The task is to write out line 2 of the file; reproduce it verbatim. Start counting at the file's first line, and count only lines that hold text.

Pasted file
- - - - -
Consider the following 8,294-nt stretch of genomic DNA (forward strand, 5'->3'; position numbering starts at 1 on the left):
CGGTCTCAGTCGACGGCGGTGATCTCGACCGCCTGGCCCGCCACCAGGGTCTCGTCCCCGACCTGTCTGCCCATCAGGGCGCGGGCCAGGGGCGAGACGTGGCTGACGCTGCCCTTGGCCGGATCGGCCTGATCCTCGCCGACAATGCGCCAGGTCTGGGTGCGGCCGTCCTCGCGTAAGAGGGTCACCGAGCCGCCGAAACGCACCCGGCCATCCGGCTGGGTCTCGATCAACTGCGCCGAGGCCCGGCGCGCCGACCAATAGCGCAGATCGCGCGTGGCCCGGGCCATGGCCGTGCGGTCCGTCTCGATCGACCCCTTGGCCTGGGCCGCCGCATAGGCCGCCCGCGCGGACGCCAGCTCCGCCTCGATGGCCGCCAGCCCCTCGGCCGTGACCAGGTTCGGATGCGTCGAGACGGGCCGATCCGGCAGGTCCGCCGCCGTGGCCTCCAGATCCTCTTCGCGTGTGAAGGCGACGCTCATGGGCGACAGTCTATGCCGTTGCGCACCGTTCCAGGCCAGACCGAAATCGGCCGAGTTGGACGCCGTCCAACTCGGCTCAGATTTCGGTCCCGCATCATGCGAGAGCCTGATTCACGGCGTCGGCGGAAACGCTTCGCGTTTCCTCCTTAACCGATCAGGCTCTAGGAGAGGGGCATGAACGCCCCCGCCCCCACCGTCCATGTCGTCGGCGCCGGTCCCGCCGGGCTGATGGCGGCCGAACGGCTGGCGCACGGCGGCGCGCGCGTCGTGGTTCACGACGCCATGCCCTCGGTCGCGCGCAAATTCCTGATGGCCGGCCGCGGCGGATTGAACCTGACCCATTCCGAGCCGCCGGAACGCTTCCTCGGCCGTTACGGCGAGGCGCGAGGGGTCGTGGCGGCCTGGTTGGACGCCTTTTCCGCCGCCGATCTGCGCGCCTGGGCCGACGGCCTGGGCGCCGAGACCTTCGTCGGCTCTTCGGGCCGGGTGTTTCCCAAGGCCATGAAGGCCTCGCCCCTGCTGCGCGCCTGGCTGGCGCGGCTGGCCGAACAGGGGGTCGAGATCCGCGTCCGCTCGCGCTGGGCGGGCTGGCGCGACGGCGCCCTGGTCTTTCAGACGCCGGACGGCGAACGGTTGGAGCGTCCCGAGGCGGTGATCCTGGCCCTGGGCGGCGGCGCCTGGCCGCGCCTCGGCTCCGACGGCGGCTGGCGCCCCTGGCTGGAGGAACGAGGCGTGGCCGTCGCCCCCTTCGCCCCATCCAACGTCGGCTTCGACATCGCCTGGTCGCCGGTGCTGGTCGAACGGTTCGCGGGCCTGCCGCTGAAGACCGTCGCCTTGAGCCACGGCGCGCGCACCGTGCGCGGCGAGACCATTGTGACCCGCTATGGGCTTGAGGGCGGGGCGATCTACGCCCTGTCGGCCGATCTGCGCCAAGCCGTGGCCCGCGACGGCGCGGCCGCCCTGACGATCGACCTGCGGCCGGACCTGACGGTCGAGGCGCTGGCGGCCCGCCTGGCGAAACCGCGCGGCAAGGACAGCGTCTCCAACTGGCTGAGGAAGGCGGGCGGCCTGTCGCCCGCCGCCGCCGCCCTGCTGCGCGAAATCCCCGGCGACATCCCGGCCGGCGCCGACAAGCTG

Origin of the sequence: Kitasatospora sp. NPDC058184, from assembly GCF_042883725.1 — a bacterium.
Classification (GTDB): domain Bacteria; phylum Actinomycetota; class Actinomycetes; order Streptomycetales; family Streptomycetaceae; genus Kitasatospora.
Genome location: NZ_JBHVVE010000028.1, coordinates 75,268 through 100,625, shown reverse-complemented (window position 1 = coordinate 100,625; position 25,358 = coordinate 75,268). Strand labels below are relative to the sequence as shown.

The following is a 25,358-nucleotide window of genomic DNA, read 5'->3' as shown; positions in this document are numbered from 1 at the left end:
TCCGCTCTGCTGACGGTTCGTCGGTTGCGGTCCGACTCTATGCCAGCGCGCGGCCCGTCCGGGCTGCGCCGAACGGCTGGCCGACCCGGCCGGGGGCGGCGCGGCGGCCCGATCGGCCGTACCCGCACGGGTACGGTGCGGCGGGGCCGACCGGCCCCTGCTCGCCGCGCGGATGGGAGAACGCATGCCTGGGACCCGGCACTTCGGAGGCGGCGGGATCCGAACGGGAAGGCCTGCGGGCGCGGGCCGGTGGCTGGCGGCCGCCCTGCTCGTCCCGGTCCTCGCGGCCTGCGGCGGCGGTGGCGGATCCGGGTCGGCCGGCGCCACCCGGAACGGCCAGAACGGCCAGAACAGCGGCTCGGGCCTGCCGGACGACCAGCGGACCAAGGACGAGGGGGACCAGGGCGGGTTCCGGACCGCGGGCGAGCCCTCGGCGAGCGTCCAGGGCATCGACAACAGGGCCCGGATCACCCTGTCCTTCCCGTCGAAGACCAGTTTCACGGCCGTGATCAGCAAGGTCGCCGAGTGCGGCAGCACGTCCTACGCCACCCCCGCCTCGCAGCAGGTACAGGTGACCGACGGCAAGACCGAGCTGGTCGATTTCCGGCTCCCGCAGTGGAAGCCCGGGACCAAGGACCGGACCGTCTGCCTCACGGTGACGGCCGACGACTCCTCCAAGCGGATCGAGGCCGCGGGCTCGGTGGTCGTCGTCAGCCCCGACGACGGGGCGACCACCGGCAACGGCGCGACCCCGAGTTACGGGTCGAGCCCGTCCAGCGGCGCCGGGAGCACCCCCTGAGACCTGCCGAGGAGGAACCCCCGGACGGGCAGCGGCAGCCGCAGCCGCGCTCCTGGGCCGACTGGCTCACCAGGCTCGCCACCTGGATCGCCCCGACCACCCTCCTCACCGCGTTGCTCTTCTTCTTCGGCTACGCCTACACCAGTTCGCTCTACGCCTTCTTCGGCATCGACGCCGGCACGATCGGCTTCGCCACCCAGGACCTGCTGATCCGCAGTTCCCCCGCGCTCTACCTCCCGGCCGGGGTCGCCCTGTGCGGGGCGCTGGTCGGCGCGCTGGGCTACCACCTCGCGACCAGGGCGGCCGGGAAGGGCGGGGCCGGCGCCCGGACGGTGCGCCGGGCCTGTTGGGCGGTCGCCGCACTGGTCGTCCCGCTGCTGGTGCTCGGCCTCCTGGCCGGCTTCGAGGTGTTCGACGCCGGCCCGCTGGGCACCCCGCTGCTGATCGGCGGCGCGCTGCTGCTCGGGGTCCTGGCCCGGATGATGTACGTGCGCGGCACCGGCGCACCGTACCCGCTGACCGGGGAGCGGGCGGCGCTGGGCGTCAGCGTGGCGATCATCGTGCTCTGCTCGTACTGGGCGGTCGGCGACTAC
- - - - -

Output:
CGGTCTCAGTCGACGGCGGTGATCTCGACCGCCTGGCCCGCCACCAGGGTCTCGTCCCCGACCTGTCTGCCCATCAGGGCGCGGGCCAGGGGCGAGACGTGGCTGACGCTGCCCTTGGCCGGATCGGCCTGATCCTCGCCGACAATGCGCCAGGTCTGGGTGCGGCCGTCCTCGCGTAAGAGGGTCACCGAGCCGCCGAAACGCACCCGGCCATCCGGCTGGGTCTCGATCAACTGCGCCGAGGCCCGGCGCGCCGACCAATAGCGCAGATCGCGCGTGGCCCGGGCCATGGCCGTGCGGTCCGTCTCGATCGACCCCTTGGCCTGGGCCGCCGCATAGGCCGCCCGCGCGGACGCCAGCTCCGCCTCGATGGCCGCCAGCCCCTCGGCCGTGACCAGGTTCGGATGCGTCGAGACGGGCCGATCCGGCAGGTCCGCCGCCGTGGCCTCCAGATCCTCTTCGCGTGTGAAGGCGACGCTCATGGGCGACAGTCTATGCCGTTGCGCACCGTTCCAGGCCAGACCGAAATCGGCCGAGTTGGACGCCGTCCAACTCGGCTCAGATTTCGGTCCCGCATCATGCGAGAGCCTGATTCACGGCGTCGGCGGAAACGCTTCGCGTTTCCTCCTTAACCGATCAGGCTCTAGGAGAGGGGCATGAACGCCCCCGCCCCCACCGTCCATGTCGTCGGCGCCGGTCCCGCCGGGCTGATGGCGGCCGAACGGCTGGCGCACGGCGGCGCGCGCGTCGTGGTTCACGACGCCATGCCCTCGGTCGCGCGCAAATTCCTGATGGCCGGCCGCGGCGGATTGAACCTGACCCATTCCGAGCCGCCGGAACGCTTCCTCGGCCGTTACGGCGAGGCGCGAGGGGTCGTGGCGGCCTGGTTGGACGCCTTTTCCGCCGCCGATCTGCGCGCCTGGGCCGACGGCCTGGGCGCCGAGACCTTCGTCGGCTCTTCGGGCCGGGTGTTTCCCAAGGCCATGAAGGCCTCGCCCCTGCTGCGCGCCTGGCTGGCGCGGCTGGCCGAACAGGGGGTCGAGATCCGCGTCCGCTCGCGCTGGGCGGGCTGGCGCGACGGCGCCCTGGTCTTTCAGACGCCGGACGGCGAACGGTTGGAGCGTCCCGAGGCGGTGATCCTGGCCCTGGGCGGCGGCGCCTGGCCGCGCCTCGGCTCCGACGGCGGCTGGCGCCCCTGGCTGGAGGAACGAGGCGTGGCCGTCGCCCCCTTCGCCCCATCCAACGTCGGCTTCGACATCGCCTGGTCGCCGGTGCTGGTCGAACGGTTCGCGGGCCTGCCGCTGAAGACCGTCGCCTTGAGCCACGGCGCGCGCACCGTGCGCGGCGAGACCATTGTGACCCGCTATGGGCTTGAGGGCGGGGCGATCTACGCCCTGTCGGCCGATCTGCGCCAAGCCGTGGCCCGCGACGGCGCGGCCGCCCTGACGATCGACCTGCGGCCGGACCTGACGGTCGAGGCGCTGGCGGCCCGCCTGGCGAAACCGCGCGGCAAGGACAGCGTCTCCAACTGGCTGAGGAAGGCGGGCGGCCTGTCGCCCGCCGCCGCCGCCCTGCTGCGCGAAATCCCCGGCGACATCCCGGCCGGCGCCGACAAGCTG